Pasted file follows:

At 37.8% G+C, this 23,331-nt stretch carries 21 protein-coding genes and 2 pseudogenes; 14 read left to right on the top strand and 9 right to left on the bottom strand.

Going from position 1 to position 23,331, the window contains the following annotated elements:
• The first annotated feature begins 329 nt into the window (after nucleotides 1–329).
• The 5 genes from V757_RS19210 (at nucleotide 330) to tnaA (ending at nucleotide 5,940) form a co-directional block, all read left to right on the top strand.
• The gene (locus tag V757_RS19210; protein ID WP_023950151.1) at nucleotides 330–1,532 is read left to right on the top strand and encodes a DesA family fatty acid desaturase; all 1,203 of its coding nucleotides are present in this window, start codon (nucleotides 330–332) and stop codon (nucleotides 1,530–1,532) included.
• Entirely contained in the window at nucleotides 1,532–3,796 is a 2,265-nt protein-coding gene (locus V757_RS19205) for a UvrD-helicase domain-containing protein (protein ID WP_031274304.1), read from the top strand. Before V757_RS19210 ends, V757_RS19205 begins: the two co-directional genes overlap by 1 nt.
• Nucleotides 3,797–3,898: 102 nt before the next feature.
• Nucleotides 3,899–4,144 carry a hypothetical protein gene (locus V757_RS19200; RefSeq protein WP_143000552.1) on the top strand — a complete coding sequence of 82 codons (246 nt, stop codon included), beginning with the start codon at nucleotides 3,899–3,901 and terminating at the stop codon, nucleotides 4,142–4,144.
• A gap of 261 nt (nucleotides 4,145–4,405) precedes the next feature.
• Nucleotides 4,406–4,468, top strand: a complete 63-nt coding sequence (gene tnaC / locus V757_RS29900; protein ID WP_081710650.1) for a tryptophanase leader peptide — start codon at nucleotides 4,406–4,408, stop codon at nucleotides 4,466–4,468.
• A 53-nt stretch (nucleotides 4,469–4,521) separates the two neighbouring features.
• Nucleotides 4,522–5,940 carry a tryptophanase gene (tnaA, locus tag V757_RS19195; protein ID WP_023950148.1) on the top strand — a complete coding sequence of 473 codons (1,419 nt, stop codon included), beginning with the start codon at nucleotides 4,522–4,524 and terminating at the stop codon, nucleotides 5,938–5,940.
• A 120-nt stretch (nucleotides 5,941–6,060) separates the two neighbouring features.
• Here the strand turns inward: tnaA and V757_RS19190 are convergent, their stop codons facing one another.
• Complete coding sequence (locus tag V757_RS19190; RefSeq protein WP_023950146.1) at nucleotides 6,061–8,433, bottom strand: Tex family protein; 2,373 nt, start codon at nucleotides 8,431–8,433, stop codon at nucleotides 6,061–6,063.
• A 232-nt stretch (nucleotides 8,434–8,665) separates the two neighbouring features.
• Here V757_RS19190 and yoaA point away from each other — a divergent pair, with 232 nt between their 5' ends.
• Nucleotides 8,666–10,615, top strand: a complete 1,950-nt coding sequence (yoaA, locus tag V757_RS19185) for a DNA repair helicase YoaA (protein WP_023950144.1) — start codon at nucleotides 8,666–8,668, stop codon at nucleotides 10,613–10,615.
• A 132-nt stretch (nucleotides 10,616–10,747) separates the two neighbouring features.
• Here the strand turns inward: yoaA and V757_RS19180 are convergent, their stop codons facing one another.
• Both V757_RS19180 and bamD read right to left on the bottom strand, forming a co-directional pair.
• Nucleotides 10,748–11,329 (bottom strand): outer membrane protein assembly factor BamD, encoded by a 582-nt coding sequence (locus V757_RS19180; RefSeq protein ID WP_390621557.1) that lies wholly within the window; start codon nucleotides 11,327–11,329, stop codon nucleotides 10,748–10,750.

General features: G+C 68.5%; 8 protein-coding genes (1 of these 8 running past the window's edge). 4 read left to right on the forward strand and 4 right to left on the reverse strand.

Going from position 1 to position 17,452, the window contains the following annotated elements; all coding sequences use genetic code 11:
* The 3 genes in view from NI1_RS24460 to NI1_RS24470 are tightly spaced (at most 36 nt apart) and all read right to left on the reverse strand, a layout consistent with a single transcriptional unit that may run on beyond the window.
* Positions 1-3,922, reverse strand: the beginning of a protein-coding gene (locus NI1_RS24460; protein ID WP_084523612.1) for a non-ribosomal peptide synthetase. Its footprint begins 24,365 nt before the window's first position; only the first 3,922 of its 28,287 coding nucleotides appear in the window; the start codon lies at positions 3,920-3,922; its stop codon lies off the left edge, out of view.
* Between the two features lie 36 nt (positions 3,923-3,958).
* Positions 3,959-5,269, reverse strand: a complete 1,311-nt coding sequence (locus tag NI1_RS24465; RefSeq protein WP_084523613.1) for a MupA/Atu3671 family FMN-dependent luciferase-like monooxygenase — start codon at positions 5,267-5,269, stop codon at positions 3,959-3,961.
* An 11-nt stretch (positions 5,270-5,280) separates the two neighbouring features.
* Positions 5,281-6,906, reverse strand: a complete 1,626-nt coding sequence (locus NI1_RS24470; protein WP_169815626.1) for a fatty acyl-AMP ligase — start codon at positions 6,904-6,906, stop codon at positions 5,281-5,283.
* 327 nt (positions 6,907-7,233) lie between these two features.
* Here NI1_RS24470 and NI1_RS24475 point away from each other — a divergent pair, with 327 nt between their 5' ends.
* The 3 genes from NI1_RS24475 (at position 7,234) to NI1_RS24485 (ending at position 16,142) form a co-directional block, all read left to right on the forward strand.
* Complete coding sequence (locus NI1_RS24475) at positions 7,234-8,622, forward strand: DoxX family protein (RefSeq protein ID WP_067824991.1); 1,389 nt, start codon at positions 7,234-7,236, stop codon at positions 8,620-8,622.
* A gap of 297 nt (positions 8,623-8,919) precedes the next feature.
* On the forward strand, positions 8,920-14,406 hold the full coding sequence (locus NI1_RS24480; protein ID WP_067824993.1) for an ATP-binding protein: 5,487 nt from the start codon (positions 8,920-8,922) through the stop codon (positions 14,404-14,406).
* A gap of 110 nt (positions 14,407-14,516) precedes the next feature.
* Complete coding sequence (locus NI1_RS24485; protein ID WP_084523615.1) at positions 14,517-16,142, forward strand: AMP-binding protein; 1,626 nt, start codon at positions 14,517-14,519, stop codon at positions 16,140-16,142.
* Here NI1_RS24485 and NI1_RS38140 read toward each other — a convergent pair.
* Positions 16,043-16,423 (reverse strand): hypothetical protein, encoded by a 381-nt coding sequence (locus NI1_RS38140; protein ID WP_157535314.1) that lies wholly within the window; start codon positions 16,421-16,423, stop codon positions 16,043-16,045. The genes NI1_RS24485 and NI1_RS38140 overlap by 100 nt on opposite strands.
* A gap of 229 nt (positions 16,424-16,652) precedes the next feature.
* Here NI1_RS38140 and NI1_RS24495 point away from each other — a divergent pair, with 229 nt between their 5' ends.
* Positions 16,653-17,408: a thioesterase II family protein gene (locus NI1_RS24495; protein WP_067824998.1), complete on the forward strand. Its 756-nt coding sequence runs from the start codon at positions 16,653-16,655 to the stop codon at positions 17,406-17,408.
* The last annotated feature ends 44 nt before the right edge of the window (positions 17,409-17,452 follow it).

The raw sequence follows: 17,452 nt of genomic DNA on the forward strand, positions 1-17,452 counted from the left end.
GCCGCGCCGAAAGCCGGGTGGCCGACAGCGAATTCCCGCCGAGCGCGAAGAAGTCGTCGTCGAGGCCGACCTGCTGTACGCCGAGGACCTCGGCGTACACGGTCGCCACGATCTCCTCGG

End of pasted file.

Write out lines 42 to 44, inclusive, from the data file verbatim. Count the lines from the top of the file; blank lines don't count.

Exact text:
* Here NI1_RS38140 and NI1_RS24495 point away from each other — a divergent pair, with 229 nt between their 5' ends.
* Positions 16,653-17,408: a thioesterase II family protein gene (locus NI1_RS24495; protein WP_067824998.1), complete on the forward strand. Its 756-nt coding sequence runs from the start codon at positions 16,653-16,655 to the stop codon at positions 17,406-17,408.
* The last annotated feature ends 44 nt before the right edge of the window (positions 17,409-17,452 follow it).